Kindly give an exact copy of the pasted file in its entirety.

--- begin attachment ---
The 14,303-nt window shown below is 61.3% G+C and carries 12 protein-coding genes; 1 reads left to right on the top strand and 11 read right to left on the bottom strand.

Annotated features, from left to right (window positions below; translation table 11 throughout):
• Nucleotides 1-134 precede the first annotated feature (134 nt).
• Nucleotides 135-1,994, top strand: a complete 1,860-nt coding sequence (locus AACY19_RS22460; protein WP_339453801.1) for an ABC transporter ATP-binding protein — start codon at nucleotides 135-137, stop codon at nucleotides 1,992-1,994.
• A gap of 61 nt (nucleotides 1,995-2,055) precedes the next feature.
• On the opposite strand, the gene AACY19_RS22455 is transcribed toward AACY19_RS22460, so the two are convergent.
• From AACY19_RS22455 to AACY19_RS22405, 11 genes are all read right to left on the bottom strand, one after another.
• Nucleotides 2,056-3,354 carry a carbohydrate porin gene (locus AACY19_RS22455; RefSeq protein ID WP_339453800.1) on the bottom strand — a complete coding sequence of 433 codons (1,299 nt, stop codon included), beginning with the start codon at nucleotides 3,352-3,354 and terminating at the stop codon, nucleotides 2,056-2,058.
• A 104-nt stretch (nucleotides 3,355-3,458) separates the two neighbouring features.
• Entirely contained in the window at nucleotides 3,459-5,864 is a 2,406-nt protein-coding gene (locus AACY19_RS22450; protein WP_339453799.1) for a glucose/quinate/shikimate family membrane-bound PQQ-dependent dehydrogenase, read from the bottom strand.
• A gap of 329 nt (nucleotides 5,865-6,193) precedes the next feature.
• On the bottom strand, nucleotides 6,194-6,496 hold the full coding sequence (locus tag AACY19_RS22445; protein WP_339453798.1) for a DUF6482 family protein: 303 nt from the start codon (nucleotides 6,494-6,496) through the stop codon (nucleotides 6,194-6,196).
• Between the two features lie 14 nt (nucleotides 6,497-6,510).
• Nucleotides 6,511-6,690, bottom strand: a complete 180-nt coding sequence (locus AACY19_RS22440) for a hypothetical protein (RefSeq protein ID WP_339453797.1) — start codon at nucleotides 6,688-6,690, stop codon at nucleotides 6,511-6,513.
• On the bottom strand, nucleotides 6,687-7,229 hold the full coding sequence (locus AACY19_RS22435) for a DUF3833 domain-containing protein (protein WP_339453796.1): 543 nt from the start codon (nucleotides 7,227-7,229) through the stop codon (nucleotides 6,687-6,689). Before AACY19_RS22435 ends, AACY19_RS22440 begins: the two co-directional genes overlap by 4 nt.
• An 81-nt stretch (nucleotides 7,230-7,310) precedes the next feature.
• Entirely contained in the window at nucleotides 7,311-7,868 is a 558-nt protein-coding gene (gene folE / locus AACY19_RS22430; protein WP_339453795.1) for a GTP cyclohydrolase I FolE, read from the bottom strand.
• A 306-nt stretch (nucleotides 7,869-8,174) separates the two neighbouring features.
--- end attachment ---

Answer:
The 14,303-nt window shown below is 61.3% G+C and carries 12 protein-coding genes; 1 reads left to right on the top strand and 11 read right to left on the bottom strand.

Annotated features, from left to right (window positions below; translation table 11 throughout):
• Nucleotides 1-134 precede the first annotated feature (134 nt).
• Nucleotides 135-1,994, top strand: a complete 1,860-nt coding sequence (locus AACY19_RS22460; protein WP_339453801.1) for an ABC transporter ATP-binding protein — start codon at nucleotides 135-137, stop codon at nucleotides 1,992-1,994.
• A gap of 61 nt (nucleotides 1,995-2,055) precedes the next feature.
• On the opposite strand, the gene AACY19_RS22455 is transcribed toward AACY19_RS22460, so the two are convergent.
• From AACY19_RS22455 to AACY19_RS22405, 11 genes are all read right to left on the bottom strand, one after another.
• Nucleotides 2,056-3,354 carry a carbohydrate porin gene (locus AACY19_RS22455; RefSeq protein ID WP_339453800.1) on the bottom strand — a complete coding sequence of 433 codons (1,299 nt, stop codon included), beginning with the start codon at nucleotides 3,352-3,354 and terminating at the stop codon, nucleotides 2,056-2,058.
• A 104-nt stretch (nucleotides 3,355-3,458) separates the two neighbouring features.
• Entirely contained in the window at nucleotides 3,459-5,864 is a 2,406-nt protein-coding gene (locus AACY19_RS22450; protein WP_339453799.1) for a glucose/quinate/shikimate family membrane-bound PQQ-dependent dehydrogenase, read from the bottom strand.
• A gap of 329 nt (nucleotides 5,865-6,193) precedes the next feature.
• On the bottom strand, nucleotides 6,194-6,496 hold the full coding sequence (locus tag AACY19_RS22445; protein WP_339453798.1) for a DUF6482 family protein: 303 nt from the start codon (nucleotides 6,494-6,496) through the stop codon (nucleotides 6,194-6,196).
• Between the two features lie 14 nt (nucleotides 6,497-6,510).
• Nucleotides 6,511-6,690, bottom strand: a complete 180-nt coding sequence (locus AACY19_RS22440) for a hypothetical protein (RefSeq protein ID WP_339453797.1) — start codon at nucleotides 6,688-6,690, stop codon at nucleotides 6,511-6,513.
• On the bottom strand, nucleotides 6,687-7,229 hold the full coding sequence (locus AACY19_RS22435) for a DUF3833 domain-containing protein (protein WP_339453796.1): 543 nt from the start codon (nucleotides 7,227-7,229) through the stop codon (nucleotides 6,687-6,689). Before AACY19_RS22435 ends, AACY19_RS22440 begins: the two co-directional genes overlap by 4 nt.
• An 81-nt stretch (nucleotides 7,230-7,310) precedes the next feature.
• Entirely contained in the window at nucleotides 7,311-7,868 is a 558-nt protein-coding gene (gene folE / locus AACY19_RS22430; protein WP_339453795.1) for a GTP cyclohydrolase I FolE, read from the bottom strand.
• A 306-nt stretch (nucleotides 7,869-8,174) separates the two neighbouring features.